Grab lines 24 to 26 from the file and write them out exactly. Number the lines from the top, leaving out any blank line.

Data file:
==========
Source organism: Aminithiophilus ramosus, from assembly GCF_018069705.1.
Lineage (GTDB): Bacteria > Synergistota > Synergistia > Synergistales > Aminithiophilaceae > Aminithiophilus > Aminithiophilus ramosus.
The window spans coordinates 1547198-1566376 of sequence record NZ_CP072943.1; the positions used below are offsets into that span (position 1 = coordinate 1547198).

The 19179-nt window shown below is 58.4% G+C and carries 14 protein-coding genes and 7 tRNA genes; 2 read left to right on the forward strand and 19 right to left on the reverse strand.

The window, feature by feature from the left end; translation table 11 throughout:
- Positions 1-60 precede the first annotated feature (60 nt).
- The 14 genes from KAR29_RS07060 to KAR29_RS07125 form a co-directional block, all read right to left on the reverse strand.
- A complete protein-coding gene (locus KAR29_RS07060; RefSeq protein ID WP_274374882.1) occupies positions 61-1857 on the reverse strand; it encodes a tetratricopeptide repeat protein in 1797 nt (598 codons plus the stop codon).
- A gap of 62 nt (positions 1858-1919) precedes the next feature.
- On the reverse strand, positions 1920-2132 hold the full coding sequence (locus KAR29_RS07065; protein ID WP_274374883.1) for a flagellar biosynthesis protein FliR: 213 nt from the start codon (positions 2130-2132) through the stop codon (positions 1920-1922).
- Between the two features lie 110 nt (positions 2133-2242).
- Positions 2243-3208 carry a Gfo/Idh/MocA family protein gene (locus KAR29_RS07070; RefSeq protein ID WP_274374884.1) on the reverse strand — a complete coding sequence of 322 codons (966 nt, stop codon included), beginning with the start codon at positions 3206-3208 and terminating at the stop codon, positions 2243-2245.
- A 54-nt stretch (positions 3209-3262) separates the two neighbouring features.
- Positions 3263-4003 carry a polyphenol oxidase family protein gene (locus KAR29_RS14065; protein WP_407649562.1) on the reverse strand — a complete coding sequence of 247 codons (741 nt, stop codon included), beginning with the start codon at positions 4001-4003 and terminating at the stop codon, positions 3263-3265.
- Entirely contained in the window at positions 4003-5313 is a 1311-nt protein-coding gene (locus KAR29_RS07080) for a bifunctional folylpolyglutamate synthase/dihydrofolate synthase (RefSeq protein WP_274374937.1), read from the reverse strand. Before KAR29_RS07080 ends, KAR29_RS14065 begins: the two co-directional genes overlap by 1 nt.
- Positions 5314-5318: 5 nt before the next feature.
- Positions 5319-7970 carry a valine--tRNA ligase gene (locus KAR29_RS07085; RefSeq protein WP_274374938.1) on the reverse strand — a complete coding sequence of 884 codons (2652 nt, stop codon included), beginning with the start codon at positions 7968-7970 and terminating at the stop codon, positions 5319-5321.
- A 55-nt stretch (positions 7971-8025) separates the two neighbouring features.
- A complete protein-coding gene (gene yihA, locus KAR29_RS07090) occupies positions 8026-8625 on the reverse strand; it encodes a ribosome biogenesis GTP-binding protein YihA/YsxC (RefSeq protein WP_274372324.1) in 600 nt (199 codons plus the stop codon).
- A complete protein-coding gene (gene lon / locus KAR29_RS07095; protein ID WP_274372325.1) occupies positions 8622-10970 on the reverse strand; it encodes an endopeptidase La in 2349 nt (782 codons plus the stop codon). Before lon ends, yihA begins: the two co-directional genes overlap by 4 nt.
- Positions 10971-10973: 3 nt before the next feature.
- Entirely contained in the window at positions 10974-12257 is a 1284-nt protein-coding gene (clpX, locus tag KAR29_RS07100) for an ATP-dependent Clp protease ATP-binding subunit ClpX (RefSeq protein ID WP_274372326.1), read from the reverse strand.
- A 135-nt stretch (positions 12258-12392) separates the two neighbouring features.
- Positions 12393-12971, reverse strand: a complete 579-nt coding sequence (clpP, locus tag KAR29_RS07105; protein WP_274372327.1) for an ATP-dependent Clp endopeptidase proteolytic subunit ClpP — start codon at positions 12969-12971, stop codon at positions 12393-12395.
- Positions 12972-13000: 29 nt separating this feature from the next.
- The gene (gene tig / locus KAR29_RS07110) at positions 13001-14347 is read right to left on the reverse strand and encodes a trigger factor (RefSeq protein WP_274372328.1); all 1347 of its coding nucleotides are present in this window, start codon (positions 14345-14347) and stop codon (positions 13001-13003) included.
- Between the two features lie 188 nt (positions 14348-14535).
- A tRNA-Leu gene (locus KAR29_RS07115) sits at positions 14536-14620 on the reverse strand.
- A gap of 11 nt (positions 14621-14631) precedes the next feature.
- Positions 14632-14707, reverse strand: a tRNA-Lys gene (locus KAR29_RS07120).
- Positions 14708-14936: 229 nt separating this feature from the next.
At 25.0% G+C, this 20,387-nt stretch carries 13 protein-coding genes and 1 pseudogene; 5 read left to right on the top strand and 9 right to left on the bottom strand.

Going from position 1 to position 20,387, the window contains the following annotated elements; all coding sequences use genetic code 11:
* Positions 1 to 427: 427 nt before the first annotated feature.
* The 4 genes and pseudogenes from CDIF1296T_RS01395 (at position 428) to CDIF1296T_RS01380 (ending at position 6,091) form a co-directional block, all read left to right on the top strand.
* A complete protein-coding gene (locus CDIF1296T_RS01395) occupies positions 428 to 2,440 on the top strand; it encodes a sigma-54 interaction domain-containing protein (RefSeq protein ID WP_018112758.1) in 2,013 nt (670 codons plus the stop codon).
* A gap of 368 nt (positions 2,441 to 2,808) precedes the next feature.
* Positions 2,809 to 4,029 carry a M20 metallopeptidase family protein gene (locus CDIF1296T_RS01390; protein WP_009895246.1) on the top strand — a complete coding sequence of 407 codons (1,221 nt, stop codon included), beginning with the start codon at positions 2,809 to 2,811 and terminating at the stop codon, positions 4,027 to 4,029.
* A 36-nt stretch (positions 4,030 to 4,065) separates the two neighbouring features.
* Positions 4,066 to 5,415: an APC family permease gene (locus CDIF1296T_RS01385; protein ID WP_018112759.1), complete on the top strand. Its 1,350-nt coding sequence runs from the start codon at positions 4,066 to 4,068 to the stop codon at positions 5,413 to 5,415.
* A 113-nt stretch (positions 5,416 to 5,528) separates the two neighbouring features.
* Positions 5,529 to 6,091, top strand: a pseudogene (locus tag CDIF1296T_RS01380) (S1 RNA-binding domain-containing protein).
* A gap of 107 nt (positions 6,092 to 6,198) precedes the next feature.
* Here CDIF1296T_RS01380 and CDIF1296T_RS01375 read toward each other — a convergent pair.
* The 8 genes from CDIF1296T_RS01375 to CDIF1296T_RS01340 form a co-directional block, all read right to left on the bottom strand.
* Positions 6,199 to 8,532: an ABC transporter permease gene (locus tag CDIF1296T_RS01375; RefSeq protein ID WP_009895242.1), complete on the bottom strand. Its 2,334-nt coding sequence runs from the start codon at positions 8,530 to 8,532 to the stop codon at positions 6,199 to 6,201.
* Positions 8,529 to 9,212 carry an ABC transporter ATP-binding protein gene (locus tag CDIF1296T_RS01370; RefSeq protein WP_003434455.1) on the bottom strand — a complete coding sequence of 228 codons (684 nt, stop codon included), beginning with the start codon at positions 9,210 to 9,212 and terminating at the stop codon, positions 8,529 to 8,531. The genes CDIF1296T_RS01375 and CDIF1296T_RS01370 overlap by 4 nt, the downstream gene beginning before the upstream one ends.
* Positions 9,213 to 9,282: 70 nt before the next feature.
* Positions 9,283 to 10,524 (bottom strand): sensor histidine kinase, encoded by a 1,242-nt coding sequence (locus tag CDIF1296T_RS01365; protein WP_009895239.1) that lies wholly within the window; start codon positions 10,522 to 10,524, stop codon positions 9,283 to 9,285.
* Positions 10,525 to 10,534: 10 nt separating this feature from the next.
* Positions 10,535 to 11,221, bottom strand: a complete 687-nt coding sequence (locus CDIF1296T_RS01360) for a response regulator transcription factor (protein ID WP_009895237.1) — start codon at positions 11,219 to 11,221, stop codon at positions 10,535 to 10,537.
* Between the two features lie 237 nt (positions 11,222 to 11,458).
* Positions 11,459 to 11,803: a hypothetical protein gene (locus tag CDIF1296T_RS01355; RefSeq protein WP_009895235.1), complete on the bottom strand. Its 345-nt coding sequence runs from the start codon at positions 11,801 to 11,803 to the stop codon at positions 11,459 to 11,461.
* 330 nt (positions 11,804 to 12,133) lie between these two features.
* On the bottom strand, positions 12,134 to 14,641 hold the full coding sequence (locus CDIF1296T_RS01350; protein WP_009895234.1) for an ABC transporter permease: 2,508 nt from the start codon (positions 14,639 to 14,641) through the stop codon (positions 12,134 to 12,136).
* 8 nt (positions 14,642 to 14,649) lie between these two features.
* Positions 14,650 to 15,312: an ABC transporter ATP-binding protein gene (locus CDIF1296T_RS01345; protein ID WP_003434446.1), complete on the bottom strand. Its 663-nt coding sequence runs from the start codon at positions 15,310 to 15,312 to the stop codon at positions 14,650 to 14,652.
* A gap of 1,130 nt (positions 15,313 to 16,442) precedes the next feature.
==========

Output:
- Positions 12393-12971, reverse strand: a complete 579-nt coding sequence (clpP, locus tag KAR29_RS07105; protein WP_274372327.1) for an ATP-dependent Clp endopeptidase proteolytic subunit ClpP — start codon at positions 12969-12971, stop codon at positions 12393-12395.
- Positions 12972-13000: 29 nt separating this feature from the next.
- The gene (gene tig / locus KAR29_RS07110) at positions 13001-14347 is read right to left on the reverse strand and encodes a trigger factor (RefSeq protein WP_274372328.1); all 1347 of its coding nucleotides are present in this window, start codon (positions 14345-14347) and stop codon (positions 13001-13003) included.